Television is the main place Americans say they turn to for news about current events (55%), leading the Internet, at 21%. Nine percent say newspapers or other print publications are their main news source, followed by radio, at 6%.
These results are based on a Gallup poll of 2,048 national adults conducted June 20-24, in which Americans were asked to say, unaided, what they consider to be their main source of news about U.S. and global events.
More than half the references to television are general, with 26% simply saying they watch television or TV news, 4% saying they watch local TV news, and 2% saying they watch the « evening news. » The two leading 24-hour cable news channels — Fox News and CNN — are named by 8% and 7%, respectively. However, no other specific channel — including MSNBC, PBS, BBC, and all of the U.S. broadcast networks that once dominated the news landscape — is mentioned by more than 1% of Americans.
The vast majority of those citing the Internet — 18% of all Americans — either mention the Internet generally or say they get their news « online. » Two percent identify Facebook, Twitter, or social media as their source, while 1% mention a specific online news site.
The New York Times and Wall Street Journal are each named by 1% of Americans — the only specific print publications to earn as much as 1% in the poll.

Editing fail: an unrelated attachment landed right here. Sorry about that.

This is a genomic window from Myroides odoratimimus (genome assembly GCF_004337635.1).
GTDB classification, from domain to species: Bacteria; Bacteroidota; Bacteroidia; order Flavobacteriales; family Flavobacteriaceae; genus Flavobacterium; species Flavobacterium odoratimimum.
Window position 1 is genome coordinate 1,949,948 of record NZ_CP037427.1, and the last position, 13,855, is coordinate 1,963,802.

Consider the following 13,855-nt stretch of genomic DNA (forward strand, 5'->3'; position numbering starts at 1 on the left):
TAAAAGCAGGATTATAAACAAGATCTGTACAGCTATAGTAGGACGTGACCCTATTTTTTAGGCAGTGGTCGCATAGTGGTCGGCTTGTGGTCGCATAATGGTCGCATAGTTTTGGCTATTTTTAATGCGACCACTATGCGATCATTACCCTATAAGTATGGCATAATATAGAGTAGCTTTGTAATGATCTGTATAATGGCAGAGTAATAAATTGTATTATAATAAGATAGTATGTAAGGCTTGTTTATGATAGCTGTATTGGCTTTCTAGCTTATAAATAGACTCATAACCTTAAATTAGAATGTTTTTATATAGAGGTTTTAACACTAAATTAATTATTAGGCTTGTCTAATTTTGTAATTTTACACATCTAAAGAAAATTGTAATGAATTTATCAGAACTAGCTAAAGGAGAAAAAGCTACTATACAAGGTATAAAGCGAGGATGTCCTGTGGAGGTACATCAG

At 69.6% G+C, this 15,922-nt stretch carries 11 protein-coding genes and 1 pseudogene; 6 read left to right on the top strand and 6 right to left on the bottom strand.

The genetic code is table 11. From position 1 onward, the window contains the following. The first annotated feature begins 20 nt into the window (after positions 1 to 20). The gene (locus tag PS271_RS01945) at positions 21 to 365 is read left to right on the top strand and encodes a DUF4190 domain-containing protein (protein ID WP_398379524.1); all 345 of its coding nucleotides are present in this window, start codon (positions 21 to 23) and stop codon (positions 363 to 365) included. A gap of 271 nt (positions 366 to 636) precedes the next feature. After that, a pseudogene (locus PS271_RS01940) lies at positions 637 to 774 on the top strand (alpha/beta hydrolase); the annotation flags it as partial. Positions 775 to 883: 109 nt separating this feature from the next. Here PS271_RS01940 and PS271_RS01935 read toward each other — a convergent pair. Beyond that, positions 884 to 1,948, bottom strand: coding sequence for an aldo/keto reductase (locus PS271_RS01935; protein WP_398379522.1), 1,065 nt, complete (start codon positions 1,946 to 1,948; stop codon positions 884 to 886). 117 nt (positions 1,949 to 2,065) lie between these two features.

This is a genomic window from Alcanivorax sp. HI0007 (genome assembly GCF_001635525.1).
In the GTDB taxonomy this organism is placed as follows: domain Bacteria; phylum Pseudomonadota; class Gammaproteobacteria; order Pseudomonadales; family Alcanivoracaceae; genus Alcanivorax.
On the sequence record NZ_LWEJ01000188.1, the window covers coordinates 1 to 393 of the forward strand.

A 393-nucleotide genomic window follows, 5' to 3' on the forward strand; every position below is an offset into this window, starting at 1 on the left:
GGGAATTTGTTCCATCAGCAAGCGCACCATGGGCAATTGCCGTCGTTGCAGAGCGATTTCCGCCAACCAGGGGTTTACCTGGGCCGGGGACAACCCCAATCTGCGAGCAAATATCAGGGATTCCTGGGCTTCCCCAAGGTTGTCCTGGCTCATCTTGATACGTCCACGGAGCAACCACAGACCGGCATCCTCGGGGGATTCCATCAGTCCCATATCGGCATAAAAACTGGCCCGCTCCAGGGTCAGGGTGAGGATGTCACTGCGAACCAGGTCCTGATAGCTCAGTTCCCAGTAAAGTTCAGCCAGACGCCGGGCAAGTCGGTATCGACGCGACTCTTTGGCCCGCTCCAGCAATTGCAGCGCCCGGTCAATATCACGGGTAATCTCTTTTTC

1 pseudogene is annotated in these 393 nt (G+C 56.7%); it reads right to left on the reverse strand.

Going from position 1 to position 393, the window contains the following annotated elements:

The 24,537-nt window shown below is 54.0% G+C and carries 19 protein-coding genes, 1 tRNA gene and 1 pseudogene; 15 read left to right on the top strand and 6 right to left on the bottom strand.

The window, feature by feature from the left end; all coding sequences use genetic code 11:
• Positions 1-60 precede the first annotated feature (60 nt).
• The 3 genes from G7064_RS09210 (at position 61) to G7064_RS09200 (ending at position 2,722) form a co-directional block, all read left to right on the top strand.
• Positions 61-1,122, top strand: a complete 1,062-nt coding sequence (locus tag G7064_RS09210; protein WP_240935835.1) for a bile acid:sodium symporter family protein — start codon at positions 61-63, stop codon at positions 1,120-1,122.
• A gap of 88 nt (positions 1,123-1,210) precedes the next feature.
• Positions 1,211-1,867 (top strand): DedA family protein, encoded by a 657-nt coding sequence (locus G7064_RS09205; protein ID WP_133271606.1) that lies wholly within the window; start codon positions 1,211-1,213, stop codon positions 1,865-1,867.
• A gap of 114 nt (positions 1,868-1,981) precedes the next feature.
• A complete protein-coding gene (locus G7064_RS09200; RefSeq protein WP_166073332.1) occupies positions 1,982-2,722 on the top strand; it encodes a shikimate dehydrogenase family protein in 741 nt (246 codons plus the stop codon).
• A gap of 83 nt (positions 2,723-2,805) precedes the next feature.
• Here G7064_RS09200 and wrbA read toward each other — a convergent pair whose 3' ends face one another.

As a measure of U.S. adults’ perception of their primary news source, the question provides insights into the importance of various types of media and news outlets as information sources to the public. It is not meant to indicate the total reach each news outlet has in the population, nor do the results necessarily correspond with television ratings data.
TV Is Primary News Source for All Age Groups
If the current media preferences of young adults are any indicator of the future, the data offer good news for TV, but bad news for print media. Half of adults aged 18 to 29 and half aged 30 to 49 identify television as their main source of news. This is nearly double the rate for the Internet even among these more tech-savvy populations. However, it does differ from older generations who put relatively more emphasis on TV and less on the Internet.
At the same time, heavy reliance on print is exclusive to seniors, among whom 18% cite newspapers or other print publications as their main source of news. By contrast, 6% to 8% of younger age groups rely on print.
Few adults of any age say their main source of news is radio. While many Americans certainly tune in to radio for entertainment as well as talk radio, it is clearly not the place most turn for hard news about current events.
In additional to older Americans, highly educated Americans — college postgraduates — put the most emphasis on newspapers or other print publications, with 19% naming it as their main source of news. However, this drops to 7% among college graduates, 8% among those with only some college education, and 7% among those with no college experience.